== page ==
May 8, 2009 — With his hands gripping the handlebars and feet planted firmly on the floorboards, Police Officer Aaron Hodge Sr. zoomed around Fort Christian parking lot Friday on one of the Police Department's new all terrain vehicles (ATVs).
"I've made it clear to the commissioner that this one's mine," Hodge joked, as he parked behind a row of gleaming motorcycles and scooters that were also added this week to the department's fleet in both districts. Hodge explained that the ATV will, among other things, give police more visibility in areas like the beach, where it's harder to patrol on foot.
Local police officers helped to customize the equipment, choosing some unique features that would balance safety and comfort with the demands of the job, said Vicky Gomez Christian, VIPD's director of grants and special projects. The new additions were purchased with money appropriated by the Legislature a couple years ago and cost about $303,000, which covers:
–two motorcycles, two scooters, two ATVs and one transport trailer for St. John;
–four motorcycles, five scooters, four ATVs and two transport trailers for St. Thomas; and
— four motorcycles, five scooters, five ATVs and two trailers for St. Croix.
The 800cc Suzuki Boulevard motorcycles get 45 miles to the gallon and have case-guards to protect the officer and his equipment, a wide brake pedal for safety, a warning system — complete with five different tones — that sits close to the handle bars for easy access and, of course, energy-efficient LED lights.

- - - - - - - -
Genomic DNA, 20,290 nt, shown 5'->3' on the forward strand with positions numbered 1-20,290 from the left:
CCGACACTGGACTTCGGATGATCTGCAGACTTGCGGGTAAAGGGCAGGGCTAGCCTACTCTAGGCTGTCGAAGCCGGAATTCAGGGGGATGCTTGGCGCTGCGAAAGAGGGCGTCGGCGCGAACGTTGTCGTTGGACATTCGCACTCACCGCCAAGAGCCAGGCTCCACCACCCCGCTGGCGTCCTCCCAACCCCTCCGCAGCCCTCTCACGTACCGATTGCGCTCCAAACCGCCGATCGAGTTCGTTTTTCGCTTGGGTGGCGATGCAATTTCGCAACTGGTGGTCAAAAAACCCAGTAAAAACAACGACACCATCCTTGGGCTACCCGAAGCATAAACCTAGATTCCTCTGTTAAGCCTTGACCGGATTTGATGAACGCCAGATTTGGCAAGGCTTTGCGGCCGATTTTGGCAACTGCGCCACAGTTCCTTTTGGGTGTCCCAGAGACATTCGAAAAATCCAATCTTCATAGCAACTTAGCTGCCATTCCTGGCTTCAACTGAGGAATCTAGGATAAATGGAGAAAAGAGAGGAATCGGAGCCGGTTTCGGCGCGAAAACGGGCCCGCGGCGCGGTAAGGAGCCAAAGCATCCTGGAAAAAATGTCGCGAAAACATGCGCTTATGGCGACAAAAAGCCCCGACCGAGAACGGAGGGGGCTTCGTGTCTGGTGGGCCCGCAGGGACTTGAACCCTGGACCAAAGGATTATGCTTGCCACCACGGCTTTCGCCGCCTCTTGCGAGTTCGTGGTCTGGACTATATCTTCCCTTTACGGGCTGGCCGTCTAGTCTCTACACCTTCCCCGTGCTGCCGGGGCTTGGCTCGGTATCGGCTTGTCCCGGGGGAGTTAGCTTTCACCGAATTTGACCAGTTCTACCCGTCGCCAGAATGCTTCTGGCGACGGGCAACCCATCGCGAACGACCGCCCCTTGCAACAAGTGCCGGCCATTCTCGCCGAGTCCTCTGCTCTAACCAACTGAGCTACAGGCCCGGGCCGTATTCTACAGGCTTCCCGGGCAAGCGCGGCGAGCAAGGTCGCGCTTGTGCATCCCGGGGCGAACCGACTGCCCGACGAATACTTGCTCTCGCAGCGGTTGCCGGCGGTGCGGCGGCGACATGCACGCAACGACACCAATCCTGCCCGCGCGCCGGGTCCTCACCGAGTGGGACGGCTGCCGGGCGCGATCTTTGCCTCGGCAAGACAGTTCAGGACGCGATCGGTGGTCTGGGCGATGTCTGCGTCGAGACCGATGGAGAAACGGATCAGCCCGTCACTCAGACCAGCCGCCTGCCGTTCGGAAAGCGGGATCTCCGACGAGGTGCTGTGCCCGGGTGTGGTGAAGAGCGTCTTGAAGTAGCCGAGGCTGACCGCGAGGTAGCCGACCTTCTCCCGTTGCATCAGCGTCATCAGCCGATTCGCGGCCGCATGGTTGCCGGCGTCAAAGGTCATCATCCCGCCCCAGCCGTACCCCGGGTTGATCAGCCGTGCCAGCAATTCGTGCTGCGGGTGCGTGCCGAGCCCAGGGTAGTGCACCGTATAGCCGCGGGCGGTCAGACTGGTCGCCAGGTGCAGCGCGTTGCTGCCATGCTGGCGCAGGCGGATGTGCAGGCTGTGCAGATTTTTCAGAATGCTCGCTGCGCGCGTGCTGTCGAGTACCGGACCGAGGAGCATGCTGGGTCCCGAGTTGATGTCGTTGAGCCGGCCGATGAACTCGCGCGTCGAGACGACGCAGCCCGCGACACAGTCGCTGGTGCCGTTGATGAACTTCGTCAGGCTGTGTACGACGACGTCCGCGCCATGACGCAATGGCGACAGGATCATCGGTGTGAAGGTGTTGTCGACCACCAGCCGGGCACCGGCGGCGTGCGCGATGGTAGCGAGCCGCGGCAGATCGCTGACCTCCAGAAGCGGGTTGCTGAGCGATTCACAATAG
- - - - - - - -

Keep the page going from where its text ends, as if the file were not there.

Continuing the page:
"With less energy consumption, the battery lasts longer, and there's less of a glare so the officers don't blind other drivers," said Erving J. Rosario, motorcycle and marine department manager at Suzuki Del Caribe in Puerto Rico. "We wanted to give the department the best quality equipment, and looking after the safety of the officers was our top priority."
On the scooters, officers will be able to navigate better on local roads, through traffic jams and areas with large crowds, added Police Commissioner James McCall. But before the bikes are assigned out by the local police chiefs, officers have to be specially trained and certified, he explained.
"These aren't toys," District Police Chief Rodney Querrard Sr. said later. "We want to make sure the officers know how to properly handle these things before we put them out there, so not just anyone will be able to take them out."
Share your reaction to this news with other Source readers. Please include headline, your name and city and state/country or island where you reside.